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Politicians spew the same old theme

Elise Patkotak

If you're the kind of Alaskan who believes the only good resource is one we can get out of the ground today and we can worry about tomorrow later, you should stop reading now because this column is going to irritate you.

A story aired on NPR concerning a fishing village in a cold, frozen northern place that is not Alaska. The fishing industry had been hard hit by declining stock and the village was facing imminent economic disaster. Again, let me repeat, this story was not about an Alaska village, though the outlines might be eerily similar.

What this village did have was ice caves that had been used during the Cold War but were now just sitting there being icy. And in one of those amazingly serendipitous moments, it turns out that server farms for all that data we like having at our fingertips from the Internet have one big cost above almost all others -- the cost of keeping the servers cool.

So the village got together with a company that had been paying through the nose for air conditioning that would keep their servers at a temperature where they could function well and offered their caves. The company stored its servers in the caves, thereby savings thousands upon thousands of dollars and resources because they no longer had to pay a steep cooling bill. Nature was doing it for free. And that little fishing village? It's now got a new economy based on the technology needed to support the ice cave servers.

As I listened to this story, all I could thing about was how Alaska has cold and icy. We have cold and icy coming out the wahzoo. We have ice cellars that would keep those servers so cool you could use them to chill your wine. And we have villages that are now totally connected to the Internet so if a server farm were placed in one of their icy spots, they could provide the manpower and connectivity needed to keep the place humming while allowing people to work AND stay close to home.

How could none of our politicians have caught on to this yet? We continue to spend millions on lobbying to open ANWR, an effort which, like the War on Drugs, is a blatant failure we refuse to eliminate because somehow just knowing it exists apparently makes us feel better. How about those lobbyists start working on getting us some of these server farms? Bring employment to our villages, bring new resources to our state, give our kids a chance to go home after college and have the potential for real employment when they get there.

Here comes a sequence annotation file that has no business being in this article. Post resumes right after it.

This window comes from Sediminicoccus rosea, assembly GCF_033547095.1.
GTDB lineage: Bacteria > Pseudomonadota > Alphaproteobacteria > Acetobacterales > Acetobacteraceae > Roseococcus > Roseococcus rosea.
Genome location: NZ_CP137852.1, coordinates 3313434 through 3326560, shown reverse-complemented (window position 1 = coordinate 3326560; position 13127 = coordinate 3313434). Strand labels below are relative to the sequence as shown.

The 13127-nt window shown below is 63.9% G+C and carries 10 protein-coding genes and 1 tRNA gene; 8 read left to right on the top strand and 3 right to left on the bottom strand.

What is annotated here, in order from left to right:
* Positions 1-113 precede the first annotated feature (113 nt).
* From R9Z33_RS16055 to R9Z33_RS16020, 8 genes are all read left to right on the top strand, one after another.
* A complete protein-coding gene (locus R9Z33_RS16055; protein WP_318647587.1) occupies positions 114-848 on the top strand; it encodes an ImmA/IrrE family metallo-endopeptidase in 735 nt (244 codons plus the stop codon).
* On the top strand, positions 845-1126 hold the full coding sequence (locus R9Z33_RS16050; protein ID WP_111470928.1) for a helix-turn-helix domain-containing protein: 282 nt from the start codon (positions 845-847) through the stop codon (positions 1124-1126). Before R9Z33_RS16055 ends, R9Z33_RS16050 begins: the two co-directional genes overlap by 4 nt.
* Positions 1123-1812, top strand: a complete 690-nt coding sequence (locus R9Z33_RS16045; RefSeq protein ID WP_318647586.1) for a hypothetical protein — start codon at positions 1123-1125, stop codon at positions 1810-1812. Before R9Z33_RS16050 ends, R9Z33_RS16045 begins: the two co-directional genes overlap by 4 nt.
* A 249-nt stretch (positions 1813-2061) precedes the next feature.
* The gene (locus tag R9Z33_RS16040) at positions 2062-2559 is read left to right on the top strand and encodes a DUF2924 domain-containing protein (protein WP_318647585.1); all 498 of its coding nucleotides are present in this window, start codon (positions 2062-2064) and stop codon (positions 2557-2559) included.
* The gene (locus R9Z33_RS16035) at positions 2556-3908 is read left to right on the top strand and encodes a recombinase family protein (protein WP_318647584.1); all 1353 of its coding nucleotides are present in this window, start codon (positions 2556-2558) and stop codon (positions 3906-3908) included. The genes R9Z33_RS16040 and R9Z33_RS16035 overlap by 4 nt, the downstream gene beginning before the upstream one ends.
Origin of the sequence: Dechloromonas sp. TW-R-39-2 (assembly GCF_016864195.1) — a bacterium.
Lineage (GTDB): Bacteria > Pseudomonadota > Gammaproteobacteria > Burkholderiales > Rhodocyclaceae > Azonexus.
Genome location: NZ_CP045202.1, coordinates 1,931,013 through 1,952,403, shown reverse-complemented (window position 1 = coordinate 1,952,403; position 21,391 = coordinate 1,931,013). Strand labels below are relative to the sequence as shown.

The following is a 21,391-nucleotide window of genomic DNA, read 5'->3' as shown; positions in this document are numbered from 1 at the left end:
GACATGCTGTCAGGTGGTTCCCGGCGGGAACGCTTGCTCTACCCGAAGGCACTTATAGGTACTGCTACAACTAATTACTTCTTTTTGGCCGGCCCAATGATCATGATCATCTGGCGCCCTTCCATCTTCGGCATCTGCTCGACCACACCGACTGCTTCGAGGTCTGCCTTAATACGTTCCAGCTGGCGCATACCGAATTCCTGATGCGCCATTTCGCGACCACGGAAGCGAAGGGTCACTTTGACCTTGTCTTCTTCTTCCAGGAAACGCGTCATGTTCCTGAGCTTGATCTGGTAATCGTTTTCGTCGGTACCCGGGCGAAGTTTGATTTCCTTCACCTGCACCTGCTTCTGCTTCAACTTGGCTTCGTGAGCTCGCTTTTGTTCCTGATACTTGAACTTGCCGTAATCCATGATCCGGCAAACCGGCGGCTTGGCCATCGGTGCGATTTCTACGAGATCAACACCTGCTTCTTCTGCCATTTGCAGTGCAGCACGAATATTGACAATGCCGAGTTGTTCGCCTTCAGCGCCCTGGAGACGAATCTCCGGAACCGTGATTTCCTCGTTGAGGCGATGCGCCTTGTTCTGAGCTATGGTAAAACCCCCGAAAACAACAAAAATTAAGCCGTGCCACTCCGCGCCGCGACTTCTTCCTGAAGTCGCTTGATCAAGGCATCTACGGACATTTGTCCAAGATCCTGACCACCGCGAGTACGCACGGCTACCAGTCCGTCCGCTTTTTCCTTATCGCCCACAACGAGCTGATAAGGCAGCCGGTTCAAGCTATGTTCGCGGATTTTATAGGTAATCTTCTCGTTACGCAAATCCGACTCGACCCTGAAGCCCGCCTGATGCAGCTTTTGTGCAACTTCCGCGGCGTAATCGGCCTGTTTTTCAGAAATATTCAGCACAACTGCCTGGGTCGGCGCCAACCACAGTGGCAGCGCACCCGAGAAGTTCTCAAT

As we enter another election season, I find myself hearing the same things from the same interchangeable politicians asking for my vote that I've heard for the 40 years I've lived here. We have to extract our resources. We have to pump out that oil. We have to dig out that copper. We have to use up our resources until there are none left. And then what? What's left behind for our grandchildren and great-grandchildren?

This resource mantra has become so monotonous and so expected that most of us barely pay any attention to it anymore. Imagine how we might sit up and listen if a candidate said yes, we need to continue to responsibly develop our natural resources but while we're at it, maybe we should be looking at diversifying our economy into areas that are very renewable -- and there is nothing as renewable as the manpower needed to keep the servers going.

I've reached the point where I literally ache for a politician to come forward with a new idea. The same old, same old has become boring, repetitive, and -- like our ANWR lobbying efforts -- somewhat of a failure in that the old ideas seems to have our politicians in such a grip that they wouldn't know a new idea if it bit them in the butt.

I'm not saying that these server farms would work here or we could even entice theses companies to come north. I'm just wishing that some political candidate or office holder would made the effort to find out if they would and, if they won't, what else is out there.

Please, someone give us a new idea.

Elise Patkotak is a writer who lives in Anchorage. Read her blog at www.elisepatkotak.com.


ELISE PATKOTAK
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